The ideas that follow will not necessarily be new ideas for most of the visitors to this site; they are ideas that have been used by myself, my colleagues at NTID, and I am sure by many other teachers nationwide with varying degrees of success. Sometimes trying the same idea with a different class or with a new twist will produce very different results.
When trying to decide on which ideas to include in this module, I thought about how much time would be involved in implementing them in the classroom. I tried to choose activities and assignments that required the least amount of preparation for content area teachers and that could be easily integrated into any curriculum. Most of the activities can also be used at any level, from elementary to postsecondary with little or no modification.
To prepare students for a reading and to help them become more motivated to read, try the following reading strategies. Often, doing a little preparation can go a long way in helping students understand difficult texts.
Before beginning a reading, ask students to activate their schema on the new topic during class time. For example, write the title of the chapter or article on the board and ask students to write down whatever they already know about that topic. Related ideas are fine also.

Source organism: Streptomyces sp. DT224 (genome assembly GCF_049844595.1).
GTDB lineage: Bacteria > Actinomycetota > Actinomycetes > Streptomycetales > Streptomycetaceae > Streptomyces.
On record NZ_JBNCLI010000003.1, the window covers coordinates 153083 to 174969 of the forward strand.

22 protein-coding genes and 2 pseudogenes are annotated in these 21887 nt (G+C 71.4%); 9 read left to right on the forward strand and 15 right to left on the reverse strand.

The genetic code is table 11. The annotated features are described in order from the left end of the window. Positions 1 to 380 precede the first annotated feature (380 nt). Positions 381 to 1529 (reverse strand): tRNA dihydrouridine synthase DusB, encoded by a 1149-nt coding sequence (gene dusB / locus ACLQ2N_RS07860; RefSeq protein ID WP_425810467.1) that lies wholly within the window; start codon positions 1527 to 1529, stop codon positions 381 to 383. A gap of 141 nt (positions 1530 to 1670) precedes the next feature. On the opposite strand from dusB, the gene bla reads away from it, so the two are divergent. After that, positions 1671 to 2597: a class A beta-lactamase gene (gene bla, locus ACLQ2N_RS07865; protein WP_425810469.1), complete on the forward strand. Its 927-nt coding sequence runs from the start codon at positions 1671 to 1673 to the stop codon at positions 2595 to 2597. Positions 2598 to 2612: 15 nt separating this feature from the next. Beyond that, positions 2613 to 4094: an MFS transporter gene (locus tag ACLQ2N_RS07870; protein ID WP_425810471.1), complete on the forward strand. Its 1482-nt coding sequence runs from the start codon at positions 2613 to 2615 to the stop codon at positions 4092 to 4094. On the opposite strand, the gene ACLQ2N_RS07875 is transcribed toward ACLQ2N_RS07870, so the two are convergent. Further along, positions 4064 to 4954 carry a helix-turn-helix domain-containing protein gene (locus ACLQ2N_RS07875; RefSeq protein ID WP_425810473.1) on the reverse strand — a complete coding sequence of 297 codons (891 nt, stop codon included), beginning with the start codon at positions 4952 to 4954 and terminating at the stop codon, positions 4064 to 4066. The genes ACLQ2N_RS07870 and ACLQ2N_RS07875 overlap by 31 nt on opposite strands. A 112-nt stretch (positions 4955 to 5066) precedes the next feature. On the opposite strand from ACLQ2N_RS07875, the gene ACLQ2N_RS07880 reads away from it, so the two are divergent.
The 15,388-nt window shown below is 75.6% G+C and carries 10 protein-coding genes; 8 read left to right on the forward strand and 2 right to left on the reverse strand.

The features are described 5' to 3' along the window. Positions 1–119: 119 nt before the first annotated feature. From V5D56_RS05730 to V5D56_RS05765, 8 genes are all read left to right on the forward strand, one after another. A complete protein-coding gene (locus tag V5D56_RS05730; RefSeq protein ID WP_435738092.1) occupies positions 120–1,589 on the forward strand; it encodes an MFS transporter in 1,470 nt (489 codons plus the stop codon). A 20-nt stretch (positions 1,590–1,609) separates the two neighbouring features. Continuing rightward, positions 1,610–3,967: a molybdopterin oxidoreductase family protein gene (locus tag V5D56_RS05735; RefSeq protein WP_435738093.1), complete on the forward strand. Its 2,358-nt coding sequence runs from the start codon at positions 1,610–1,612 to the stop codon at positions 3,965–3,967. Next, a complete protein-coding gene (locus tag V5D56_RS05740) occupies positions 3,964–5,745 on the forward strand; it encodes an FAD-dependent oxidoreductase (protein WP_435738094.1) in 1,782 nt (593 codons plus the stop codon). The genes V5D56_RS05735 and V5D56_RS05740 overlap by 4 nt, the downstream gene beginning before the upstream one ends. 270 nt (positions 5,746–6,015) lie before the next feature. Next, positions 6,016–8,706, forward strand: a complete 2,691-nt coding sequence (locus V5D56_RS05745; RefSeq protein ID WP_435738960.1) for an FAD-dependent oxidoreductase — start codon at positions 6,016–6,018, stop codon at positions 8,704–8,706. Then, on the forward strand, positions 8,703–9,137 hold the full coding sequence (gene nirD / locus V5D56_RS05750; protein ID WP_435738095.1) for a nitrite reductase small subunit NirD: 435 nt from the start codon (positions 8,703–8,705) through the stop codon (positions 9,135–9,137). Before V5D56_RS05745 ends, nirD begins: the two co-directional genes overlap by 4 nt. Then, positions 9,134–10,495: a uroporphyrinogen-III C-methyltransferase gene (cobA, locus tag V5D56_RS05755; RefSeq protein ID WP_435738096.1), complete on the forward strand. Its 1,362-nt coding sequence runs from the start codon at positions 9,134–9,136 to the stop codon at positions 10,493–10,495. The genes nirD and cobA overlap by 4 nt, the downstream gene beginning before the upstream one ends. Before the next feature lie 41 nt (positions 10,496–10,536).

Then ask them to skim the article to further activate prior knowledge. They can free-write for two or three minutes on anything that comes to mind about the topic and then share their ideas with the class.
To save time, you can skip the free writing activity, and ideas can be shared through discussion only. By connecting new ideas to existing knowledge, students can fill in gaps in their readings.
Before beginning a reading, ask students to make a prediction about what the text will discuss based on the title and a brief preview of subheadings, pictures, graphs, etc. Emphasize that thinking about the material and making a prediction is more important than being right or wrong. Briefly discuss the students' predictions.
After students have previewed a reading, ask them to write two or three questions they would like to find the answers to in their reading. For example, if they are about to read a chapter on "The Milky Way Galaxy," ask them what they are curious about and to come up with some questions about that idea. This gives them a more personal reason for reading.
Preparation for Answering Questions
If you are assigning questions for students to answer after they read, explain the type of questions you are asking. For example, are the answers to the questions explicitly stated in the text? Do the students need to think about what they have read and come up with their own answers?
Asking students to read through the questions during class before reading a passage is good preparation for a reading also. This not only gives them an opportunity to ask for clarification if necessary, but gives them an additional purpose for reading. Moreover, it becomes a guide for what is important to look for and remember in the text.